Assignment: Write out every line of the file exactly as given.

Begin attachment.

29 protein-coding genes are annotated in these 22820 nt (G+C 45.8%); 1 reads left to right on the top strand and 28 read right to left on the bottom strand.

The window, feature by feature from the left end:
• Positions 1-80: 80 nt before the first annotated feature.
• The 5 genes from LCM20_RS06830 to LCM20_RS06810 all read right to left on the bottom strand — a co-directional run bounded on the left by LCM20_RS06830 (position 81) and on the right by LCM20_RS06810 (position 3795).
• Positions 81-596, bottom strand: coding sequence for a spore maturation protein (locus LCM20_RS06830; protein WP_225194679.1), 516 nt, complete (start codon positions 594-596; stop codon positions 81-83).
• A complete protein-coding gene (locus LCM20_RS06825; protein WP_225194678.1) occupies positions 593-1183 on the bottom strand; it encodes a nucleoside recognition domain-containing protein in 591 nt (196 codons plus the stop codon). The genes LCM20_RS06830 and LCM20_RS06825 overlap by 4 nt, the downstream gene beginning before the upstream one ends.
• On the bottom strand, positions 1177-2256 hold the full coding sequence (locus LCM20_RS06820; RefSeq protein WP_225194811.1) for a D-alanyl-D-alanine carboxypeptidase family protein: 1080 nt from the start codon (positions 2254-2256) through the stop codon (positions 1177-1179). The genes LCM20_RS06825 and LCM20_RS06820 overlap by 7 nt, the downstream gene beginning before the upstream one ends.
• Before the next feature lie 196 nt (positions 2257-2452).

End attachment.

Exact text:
29 protein-coding genes are annotated in these 22820 nt (G+C 45.8%); 1 reads left to right on the top strand and 28 read right to left on the bottom strand.

The window, feature by feature from the left end:
• Positions 1-80: 80 nt before the first annotated feature.
• The 5 genes from LCM20_RS06830 to LCM20_RS06810 all read right to left on the bottom strand — a co-directional run bounded on the left by LCM20_RS06830 (position 81) and on the right by LCM20_RS06810 (position 3795).
• Positions 81-596, bottom strand: coding sequence for a spore maturation protein (locus LCM20_RS06830; protein WP_225194679.1), 516 nt, complete (start codon positions 594-596; stop codon positions 81-83).
• A complete protein-coding gene (locus LCM20_RS06825; protein WP_225194678.1) occupies positions 593-1183 on the bottom strand; it encodes a nucleoside recognition domain-containing protein in 591 nt (196 codons plus the stop codon). The genes LCM20_RS06830 and LCM20_RS06825 overlap by 4 nt, the downstream gene beginning before the upstream one ends.
• On the bottom strand, positions 1177-2256 hold the full coding sequence (locus LCM20_RS06820; RefSeq protein WP_225194811.1) for a D-alanyl-D-alanine carboxypeptidase family protein: 1080 nt from the start codon (positions 2254-2256) through the stop codon (positions 1177-1179). The genes LCM20_RS06825 and LCM20_RS06820 overlap by 7 nt, the downstream gene beginning before the upstream one ends.
• Before the next feature lie 196 nt (positions 2257-2452).